1. Auto enroll all current and future employees into the plan.
  2. Set the initial deferral percentage at no less than 6 percent.
  3. Employ an automatic increase of a 1 or 2 percent deferral rate, to a maximum of no less than 15 percent.

Most of have a lot of great goals (eat better, save more, waste less time), but it will always be hard to make the best decisions all the time. We should respect the power of default settings, and use the same concept to help keep us on the right path for the future. For example, at our company retirement plan, we have an auto-escalation feature but we must opt-in manually. If I invest the energy to turn that option on today, we’ll have a better default for future years, knowing we might get lazy in the future.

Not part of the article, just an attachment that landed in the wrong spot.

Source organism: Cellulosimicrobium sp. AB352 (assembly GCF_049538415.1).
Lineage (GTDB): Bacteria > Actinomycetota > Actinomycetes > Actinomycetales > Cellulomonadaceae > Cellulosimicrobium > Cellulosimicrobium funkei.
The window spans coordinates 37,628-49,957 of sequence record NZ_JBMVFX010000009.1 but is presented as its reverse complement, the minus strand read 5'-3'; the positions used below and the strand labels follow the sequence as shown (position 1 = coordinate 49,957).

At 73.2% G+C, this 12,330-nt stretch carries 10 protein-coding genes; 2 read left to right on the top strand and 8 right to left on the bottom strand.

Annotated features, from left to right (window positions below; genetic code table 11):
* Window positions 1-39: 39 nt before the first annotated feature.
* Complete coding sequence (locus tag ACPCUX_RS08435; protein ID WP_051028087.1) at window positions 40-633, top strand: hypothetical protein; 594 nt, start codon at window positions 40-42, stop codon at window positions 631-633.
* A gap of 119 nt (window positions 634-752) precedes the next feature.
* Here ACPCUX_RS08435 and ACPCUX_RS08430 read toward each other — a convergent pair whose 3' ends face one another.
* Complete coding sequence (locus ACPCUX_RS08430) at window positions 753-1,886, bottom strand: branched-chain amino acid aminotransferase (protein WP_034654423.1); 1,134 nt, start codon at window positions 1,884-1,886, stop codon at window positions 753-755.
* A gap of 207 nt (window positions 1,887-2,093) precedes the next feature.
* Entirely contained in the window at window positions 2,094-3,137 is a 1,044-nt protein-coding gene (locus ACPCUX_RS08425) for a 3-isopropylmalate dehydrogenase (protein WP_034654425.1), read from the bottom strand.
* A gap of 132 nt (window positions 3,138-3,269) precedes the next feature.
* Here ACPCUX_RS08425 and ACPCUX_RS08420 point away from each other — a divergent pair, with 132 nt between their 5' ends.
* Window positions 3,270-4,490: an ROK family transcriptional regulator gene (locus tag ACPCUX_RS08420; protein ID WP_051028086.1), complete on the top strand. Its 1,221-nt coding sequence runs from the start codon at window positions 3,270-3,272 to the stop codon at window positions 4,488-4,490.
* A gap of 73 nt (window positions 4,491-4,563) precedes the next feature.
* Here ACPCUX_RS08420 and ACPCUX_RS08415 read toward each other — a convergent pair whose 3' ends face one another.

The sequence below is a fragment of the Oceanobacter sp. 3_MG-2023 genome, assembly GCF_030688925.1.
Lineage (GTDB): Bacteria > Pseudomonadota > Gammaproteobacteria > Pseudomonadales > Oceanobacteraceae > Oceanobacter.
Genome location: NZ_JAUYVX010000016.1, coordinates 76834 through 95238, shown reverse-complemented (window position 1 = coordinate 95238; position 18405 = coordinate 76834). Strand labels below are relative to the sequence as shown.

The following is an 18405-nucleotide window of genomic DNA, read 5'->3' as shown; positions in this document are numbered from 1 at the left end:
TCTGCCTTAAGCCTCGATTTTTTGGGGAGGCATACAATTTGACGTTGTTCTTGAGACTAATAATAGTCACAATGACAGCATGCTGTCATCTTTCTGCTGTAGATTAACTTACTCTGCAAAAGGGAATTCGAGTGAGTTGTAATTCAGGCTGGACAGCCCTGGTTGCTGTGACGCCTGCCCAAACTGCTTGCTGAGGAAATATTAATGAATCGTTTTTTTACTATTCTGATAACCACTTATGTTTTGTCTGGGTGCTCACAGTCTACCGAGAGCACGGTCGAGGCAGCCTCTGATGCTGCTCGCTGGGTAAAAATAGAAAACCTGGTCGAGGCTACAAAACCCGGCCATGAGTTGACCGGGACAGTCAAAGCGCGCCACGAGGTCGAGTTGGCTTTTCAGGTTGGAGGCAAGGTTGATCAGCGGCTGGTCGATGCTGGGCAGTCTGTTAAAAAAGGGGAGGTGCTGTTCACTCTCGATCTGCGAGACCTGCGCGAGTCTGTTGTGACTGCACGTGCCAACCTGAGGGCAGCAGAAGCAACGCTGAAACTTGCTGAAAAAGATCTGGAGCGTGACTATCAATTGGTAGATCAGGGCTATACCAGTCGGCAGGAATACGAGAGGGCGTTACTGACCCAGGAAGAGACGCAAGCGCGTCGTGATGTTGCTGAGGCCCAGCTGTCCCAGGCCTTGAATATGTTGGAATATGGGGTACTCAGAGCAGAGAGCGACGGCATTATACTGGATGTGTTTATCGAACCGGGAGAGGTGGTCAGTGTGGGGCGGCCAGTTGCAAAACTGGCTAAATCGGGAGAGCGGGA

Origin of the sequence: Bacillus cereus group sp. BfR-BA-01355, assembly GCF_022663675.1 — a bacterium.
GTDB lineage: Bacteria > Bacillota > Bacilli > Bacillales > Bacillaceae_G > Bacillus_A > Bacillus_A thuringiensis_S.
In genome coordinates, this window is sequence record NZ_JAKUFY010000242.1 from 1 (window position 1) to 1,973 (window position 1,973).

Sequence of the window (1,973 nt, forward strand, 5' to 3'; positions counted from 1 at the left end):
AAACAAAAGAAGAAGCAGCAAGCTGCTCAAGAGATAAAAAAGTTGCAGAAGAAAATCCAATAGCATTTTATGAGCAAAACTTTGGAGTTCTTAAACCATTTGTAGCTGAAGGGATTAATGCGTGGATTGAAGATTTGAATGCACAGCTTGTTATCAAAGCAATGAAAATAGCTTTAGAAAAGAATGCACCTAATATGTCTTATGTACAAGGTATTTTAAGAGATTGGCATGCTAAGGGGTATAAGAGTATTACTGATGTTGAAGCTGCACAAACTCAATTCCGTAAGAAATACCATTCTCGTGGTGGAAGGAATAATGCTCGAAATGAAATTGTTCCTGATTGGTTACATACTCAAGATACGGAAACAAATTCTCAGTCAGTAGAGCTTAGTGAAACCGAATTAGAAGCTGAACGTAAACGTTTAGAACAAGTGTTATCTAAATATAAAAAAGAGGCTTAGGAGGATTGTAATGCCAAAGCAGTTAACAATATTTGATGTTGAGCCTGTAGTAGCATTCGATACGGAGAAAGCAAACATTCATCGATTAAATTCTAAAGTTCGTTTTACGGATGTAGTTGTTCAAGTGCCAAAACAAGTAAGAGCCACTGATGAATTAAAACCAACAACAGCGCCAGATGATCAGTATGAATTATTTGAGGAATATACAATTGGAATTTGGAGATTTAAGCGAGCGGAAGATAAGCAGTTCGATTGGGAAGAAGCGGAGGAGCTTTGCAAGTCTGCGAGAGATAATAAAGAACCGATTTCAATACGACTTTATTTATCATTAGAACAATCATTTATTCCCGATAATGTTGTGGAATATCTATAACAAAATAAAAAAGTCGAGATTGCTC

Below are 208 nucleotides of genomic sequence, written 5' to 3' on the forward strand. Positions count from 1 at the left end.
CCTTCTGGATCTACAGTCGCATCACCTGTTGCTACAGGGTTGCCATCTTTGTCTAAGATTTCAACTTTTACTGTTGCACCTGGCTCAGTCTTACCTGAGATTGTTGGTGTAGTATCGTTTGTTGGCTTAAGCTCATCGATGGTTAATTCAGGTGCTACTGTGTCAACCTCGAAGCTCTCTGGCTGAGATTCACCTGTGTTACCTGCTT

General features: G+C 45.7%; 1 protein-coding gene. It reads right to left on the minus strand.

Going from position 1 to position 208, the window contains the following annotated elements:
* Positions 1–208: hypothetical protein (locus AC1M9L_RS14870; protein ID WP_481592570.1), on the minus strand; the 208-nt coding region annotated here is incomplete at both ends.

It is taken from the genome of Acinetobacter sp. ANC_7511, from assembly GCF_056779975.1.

New Fidelity Rewards Visa Credit Card Review: 2% Flat Cash Back

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Updated with new info for both new and existing customers. Fidelity has (mostly) converted their rewards credit card line-up to a single version - a Visa Signature issued by Elan Financial Services (subsidiary of US Bank). For new customers, the … [Read the rest]

Citi Prestige Card Review: New 40,000 Point Offer, Feature Changes

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Our partner Citi has relaunched the Citi Prestige® Card, their premium ThankYou point rewards card. The sign-up bonus is now 40,000 bonus points after $4,000 in purchases made with your card in the first 3 months the account is open. Here are the … [Read the rest]

Housing Investment Returns = Price Appreciation + Rental Dividends